In today’s business In the world, every dollar counts more than ever. The current economic downturn, funding crisis and race to positive cash flow are forcing organizations to re-evaluate their budgets and spending habits. This prompted CFOs to issue mandates: reduce software spending by between 10% and 30%.
Based on data available on my company’s platform, software spending is now the third largest expense for organizations, just behind employee and office costs.
CFOs should work closely with CIOs and department heads to develop smart plans to reduce their SaaS spend and get more bang for their buck. At the same time, reducing software spending is not expected to negatively impact business growth or dampen innovation.
The primary goal of CFOs should be to identify where they are spending, identify departments with the highest costs, and identify instances of low utilization and application redundancies.
I believe the right approach to reducing SaaS spend involves a strategy driven by data and metrics. Understanding each vendor’s ROI and assessing SaaS spend per employee will allow CFOs and IT directors to identify the true value of the software and how quickly it will contribute to the company’s top and bottom line. . Expenditure analysis will allow you to make informed choices regarding cost optimization.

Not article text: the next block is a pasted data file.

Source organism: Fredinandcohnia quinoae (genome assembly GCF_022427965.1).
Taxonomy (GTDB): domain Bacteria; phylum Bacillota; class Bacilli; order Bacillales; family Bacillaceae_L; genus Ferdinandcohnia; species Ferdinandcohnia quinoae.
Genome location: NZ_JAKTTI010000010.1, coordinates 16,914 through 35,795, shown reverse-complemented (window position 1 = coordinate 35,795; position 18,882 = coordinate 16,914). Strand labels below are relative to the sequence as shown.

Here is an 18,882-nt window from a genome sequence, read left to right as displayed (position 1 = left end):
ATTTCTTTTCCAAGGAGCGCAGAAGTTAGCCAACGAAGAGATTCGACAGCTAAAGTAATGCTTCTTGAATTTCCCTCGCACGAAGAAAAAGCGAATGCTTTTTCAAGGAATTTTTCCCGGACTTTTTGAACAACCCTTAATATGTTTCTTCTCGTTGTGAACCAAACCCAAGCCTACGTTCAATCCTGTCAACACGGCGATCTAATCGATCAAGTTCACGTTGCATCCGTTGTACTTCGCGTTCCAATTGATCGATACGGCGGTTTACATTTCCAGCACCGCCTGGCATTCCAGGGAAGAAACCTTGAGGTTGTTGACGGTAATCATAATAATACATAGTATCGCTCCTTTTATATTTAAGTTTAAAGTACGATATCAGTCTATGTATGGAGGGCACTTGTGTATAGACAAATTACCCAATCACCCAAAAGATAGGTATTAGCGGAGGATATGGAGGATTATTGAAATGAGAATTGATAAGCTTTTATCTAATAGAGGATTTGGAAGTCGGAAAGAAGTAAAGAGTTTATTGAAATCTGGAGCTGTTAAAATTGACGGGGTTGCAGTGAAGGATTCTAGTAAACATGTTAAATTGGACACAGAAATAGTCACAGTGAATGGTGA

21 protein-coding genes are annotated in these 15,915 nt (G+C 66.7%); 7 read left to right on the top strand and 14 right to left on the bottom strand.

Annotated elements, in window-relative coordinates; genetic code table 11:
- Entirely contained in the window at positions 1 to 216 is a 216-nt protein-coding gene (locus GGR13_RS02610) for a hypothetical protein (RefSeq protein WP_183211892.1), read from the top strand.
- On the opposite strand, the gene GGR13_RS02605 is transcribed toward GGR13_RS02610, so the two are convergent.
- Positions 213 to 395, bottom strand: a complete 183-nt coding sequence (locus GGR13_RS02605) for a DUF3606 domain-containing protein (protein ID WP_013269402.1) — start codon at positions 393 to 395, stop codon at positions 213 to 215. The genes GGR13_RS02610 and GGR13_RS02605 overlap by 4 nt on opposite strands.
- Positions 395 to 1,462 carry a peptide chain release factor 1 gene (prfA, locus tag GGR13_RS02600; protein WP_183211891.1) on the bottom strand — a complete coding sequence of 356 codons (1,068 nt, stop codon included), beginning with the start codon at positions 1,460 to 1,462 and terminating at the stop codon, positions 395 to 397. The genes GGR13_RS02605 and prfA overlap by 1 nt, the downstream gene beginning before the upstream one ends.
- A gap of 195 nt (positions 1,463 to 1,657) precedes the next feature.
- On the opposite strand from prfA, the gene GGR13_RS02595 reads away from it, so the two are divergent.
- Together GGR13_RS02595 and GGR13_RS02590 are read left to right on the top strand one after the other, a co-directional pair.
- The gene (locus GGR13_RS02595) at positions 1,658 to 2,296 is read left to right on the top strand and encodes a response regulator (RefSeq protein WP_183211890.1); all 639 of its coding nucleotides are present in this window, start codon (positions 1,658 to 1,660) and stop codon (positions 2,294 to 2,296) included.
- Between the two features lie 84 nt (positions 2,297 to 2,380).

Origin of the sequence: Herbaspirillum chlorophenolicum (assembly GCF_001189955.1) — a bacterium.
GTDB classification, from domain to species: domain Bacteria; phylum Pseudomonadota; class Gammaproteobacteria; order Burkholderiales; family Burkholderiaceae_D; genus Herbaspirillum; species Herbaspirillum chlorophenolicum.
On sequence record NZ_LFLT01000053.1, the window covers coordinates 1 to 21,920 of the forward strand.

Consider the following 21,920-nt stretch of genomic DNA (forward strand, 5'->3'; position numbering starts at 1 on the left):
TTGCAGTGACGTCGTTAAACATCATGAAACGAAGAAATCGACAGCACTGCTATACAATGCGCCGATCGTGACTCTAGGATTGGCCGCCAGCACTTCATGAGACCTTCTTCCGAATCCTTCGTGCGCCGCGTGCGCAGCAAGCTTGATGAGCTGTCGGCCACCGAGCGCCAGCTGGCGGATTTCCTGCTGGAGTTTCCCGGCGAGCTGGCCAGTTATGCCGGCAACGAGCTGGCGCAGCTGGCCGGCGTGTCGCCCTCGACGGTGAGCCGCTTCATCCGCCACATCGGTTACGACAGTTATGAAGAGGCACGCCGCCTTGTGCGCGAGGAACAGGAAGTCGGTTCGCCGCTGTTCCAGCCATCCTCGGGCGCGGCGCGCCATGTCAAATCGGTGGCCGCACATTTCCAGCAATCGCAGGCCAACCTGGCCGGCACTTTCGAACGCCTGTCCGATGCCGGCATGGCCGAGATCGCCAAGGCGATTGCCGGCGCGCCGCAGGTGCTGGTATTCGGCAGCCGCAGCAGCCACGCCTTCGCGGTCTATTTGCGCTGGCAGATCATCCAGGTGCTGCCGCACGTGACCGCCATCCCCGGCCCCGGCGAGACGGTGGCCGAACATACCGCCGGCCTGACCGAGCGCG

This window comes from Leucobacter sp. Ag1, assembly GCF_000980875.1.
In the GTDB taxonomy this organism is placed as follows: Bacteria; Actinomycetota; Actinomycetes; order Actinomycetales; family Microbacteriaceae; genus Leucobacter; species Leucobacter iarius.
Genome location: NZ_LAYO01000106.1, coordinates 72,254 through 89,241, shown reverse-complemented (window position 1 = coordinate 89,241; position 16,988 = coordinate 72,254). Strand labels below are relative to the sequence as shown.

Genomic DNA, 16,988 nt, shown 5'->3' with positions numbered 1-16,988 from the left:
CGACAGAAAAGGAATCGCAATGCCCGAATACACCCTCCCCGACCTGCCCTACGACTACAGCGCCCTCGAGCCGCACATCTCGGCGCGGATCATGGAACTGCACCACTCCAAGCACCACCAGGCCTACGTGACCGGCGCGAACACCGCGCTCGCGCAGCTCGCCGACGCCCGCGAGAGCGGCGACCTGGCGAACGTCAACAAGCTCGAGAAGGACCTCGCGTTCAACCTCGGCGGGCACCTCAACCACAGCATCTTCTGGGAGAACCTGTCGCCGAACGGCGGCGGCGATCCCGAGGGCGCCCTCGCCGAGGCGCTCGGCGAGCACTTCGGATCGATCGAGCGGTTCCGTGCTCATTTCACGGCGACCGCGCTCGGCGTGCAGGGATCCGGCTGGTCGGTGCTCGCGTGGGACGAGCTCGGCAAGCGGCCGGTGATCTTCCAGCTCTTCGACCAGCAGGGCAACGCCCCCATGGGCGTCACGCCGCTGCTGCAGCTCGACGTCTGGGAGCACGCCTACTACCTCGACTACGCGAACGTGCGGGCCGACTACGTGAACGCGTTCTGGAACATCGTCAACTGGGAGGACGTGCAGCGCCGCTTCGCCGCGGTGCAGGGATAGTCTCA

What do typical software spending look like in organizations?
Our data indicates that the engineering department spends the most, followed by marketing and sales, then HR. Even though the engineering department spends the most in terms of dollars, it is not the one with the largest number of SaaS applications. This distinction goes to the marketing team.
So, should we ask the ministry that spends the most to reduce its spending?
Software is now the third largest expense for organizations, just behind employee and office costs.
Maybe so, but let’s look at the low-hanging fruit first: Sales and marketing teams have the highest number of abandoned and underutilized applications.
Sales and marketing teams must quickly adapt to market changes and evolving customer requirements; they often acquire different tools to meet their immediate demands, and when those requirements change, they frequently move to new tools, leading to low utilization and redundant tools.
Second, CFOs can use benchmark data to ensure their spending matches that of similarly sized companies. Depending on the size of the company and the employee’s department, companies spend on average between $1,000 and $3,500 on software tools per employee. CFOs must collaborate with teams to optimize the purchasing process and control spending. If your company’s expenses don’t meet the usual benchmarks of your peers, it might be a good idea to investigate why.